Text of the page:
With food and bulk factories reliant on secondary packing and palletising machine uptime to meet delivery schedules and fulfil retailer contracts, Pacepacker Services will demonstrate its latest time and resource saving weapon - Pallet+. Finalist in the PPMA Group Industry Awards 2017 in the Innovative Ancillary Equipment category, Pallet+ is already taking the automation industry by storm with a number of strong customer advocates.
Comparing the new pallet stacking software against more traditional robot teach pendants, Pacepacker will show PPMA visitors how customers are already cutting the time it takes to reprogramme a new pallet stack recipe by over 400 per cent AND reducing waste caused by badly stacked delivery pallets by 10 per cent.
Writing the programming code to modify a palletising stack format using a robot teach pendant can involve more than 30 individual jogging and coordinated recording steps on a standard 5 fold pattern. With many food factories performing 20+ recipe/stack changes weekly, this trial and error process has long been a drain on resources and production time, resulting in frequent regular engineering callouts.
During 2016, Pacepacker received 27 enquires and 13 call outs from customers requesting engineering assistance to modify palletising recipes. These few hours of machine downtime can quickly impact order fulfilment, delivery schedules and cause production bottlenecks.
Richard Gladwin, Pacepacker's Technical Director explains: "With robotic palletising systems, users have to understand the robot's programming methodology and how to apply it using a robot teach pendant. This requires training, plus regular use in order to maintain familiarity. We observed that very few of customers performing primary, secondary or even tertiary packing tasks use pendants for these very reasons, usually relying on an engineer's visit."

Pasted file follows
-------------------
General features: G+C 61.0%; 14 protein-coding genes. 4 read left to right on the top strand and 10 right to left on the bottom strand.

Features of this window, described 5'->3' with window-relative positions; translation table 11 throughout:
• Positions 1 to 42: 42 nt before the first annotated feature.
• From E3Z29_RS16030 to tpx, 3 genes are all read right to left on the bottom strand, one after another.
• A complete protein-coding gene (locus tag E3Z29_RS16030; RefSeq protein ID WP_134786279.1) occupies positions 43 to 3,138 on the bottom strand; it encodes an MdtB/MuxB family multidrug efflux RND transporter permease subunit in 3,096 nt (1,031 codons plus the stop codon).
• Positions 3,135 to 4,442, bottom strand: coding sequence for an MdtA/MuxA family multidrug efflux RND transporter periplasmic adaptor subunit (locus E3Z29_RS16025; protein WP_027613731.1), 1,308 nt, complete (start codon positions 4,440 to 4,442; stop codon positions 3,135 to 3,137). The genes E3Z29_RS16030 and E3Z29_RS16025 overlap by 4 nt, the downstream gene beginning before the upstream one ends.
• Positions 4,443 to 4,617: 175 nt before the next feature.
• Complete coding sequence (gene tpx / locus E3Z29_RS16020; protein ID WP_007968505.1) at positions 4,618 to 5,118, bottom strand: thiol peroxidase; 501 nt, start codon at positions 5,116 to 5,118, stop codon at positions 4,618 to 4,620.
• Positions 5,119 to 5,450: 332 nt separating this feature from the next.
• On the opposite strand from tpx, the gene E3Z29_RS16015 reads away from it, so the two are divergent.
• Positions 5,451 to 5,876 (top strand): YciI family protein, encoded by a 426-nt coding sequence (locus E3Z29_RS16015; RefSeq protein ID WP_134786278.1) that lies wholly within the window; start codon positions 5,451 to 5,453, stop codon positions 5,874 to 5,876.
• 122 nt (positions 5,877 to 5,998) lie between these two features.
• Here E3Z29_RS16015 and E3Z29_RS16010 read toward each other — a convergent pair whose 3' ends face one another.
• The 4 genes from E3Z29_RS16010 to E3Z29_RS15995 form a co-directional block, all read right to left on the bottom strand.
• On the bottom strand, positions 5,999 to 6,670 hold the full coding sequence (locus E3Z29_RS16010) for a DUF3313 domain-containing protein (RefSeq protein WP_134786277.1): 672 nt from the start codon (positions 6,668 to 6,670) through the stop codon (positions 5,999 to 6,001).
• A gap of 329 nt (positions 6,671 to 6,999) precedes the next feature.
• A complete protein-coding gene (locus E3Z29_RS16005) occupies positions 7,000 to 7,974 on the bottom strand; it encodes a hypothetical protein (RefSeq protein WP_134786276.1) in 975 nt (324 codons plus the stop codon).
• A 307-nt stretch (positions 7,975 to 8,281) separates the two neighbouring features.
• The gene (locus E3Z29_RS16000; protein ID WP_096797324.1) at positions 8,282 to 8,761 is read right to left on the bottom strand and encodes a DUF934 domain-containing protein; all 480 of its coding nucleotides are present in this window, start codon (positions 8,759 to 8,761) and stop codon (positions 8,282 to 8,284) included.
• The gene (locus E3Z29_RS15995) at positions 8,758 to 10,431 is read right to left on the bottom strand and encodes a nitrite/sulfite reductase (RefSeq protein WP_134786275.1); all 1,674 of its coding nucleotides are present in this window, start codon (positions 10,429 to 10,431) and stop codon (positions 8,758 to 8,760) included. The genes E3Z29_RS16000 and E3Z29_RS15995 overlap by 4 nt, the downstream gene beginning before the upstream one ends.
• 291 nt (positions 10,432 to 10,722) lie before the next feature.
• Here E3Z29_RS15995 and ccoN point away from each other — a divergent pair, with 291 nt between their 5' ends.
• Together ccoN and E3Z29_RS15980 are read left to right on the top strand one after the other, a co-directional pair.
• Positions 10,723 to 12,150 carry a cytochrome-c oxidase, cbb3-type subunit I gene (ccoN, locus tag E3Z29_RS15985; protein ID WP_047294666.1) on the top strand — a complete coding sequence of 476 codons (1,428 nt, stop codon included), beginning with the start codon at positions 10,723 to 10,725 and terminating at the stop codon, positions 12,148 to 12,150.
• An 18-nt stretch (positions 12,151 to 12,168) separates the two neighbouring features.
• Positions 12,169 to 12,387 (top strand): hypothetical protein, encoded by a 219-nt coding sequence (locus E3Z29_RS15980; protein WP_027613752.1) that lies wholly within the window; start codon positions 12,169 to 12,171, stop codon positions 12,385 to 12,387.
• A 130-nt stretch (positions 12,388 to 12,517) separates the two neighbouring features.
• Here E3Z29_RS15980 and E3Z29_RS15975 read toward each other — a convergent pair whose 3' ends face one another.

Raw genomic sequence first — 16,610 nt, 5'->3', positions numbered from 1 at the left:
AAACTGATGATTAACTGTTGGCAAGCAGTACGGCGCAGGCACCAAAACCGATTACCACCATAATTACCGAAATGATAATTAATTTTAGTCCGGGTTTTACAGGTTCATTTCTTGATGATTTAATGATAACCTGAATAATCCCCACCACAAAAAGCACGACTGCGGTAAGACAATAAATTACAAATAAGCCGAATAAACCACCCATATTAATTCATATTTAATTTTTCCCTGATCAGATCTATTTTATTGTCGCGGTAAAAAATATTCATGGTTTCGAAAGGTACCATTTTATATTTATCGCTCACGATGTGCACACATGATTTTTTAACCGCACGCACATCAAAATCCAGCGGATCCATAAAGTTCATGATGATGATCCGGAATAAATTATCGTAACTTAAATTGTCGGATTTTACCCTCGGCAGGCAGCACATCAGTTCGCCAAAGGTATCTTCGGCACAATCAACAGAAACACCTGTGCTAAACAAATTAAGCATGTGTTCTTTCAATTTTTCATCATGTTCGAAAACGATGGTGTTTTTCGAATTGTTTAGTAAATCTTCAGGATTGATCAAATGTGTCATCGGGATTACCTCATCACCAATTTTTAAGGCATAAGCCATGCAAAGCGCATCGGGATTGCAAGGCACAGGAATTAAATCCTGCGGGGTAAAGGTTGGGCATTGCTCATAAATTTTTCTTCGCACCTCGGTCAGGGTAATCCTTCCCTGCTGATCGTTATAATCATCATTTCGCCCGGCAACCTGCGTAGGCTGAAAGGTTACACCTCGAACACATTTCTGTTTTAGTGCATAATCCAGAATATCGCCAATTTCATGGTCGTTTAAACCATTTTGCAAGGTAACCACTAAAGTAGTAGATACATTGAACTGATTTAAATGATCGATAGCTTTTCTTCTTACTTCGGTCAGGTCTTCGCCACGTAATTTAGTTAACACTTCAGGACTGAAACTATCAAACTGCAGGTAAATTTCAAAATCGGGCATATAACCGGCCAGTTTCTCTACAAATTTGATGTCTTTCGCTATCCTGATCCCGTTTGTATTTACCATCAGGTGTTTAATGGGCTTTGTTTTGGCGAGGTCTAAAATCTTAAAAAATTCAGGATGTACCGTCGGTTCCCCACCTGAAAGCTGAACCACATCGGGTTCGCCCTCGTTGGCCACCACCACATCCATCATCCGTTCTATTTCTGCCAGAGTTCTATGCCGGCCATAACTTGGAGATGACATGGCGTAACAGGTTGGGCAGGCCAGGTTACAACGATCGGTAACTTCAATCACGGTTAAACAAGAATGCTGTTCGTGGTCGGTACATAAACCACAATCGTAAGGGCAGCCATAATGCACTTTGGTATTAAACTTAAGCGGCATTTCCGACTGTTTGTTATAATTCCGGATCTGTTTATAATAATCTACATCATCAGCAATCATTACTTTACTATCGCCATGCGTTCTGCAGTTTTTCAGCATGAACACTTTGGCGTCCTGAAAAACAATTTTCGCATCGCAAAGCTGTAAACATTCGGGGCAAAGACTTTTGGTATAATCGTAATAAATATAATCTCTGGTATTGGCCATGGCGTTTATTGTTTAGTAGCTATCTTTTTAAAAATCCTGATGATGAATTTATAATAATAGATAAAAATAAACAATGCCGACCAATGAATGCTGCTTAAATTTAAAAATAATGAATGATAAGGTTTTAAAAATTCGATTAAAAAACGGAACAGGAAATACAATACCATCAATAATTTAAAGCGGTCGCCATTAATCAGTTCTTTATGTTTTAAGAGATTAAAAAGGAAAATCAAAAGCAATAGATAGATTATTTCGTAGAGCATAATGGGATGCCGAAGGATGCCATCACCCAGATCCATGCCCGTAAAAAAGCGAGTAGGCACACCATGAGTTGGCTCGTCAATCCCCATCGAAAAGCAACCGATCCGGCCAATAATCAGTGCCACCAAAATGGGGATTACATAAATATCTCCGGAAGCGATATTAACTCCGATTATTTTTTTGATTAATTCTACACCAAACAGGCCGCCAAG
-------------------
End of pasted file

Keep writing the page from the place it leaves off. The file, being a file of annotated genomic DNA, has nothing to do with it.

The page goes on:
Catering to fast-changing product formats, packaging shapes and sizes, Pallet+ enables factory operatives to change, store and recall new or revised robotic palletising and case loading recipes in several minutes versus over an hour with usual robot teach pendants. What's more, it requires little programming knowledge as Pacepacker demonstrates at the show.
Using a video, Pacepacker walked visitors through the effort involved in reprogramming a standard five-fold pallet stack using 600mm by 400mm cases. In 2 minutes 7 seconds the Pallet+ software was ready to go. For an experienced engineer, the coordinated steps took over 9 minutes. Most operatives take much longer going backwards and forward making small adjustments.
Programme changes are performed on a control panel local to the machine or off-line via a separate computer. If extra assistance is required, Pacepacker can create new palletising recipes and email them to customers, or login remotely and upload - eliminating costly and time-consuming engineer visits.
The software features graphical elements and value-entry boxes, making the Pallet+ interface much more intuitive to use.
One of the first customers to introduce Pallet+ into its business praises the benefits, saying: "With over 90 variants of cases we are often changing the pallet stacking pattern to suit a new case. This software makes it really simple to change between case stacking patterns and to add new ones as required."
By eliminating the human trial and error programming judgements, pallet stacks are noticeably more stable, resulting in less product damage.
Pallet+ is available as standard on all new robotic palletising systems supplied by Pacepacker. It can also easily be applied to food case loading operation. Ten more customers are already planning to upgrade or convert from robot teach pendants to Pallet+ by end of 2017.
For more information about Pallet+ please visit www.pacepacker.com.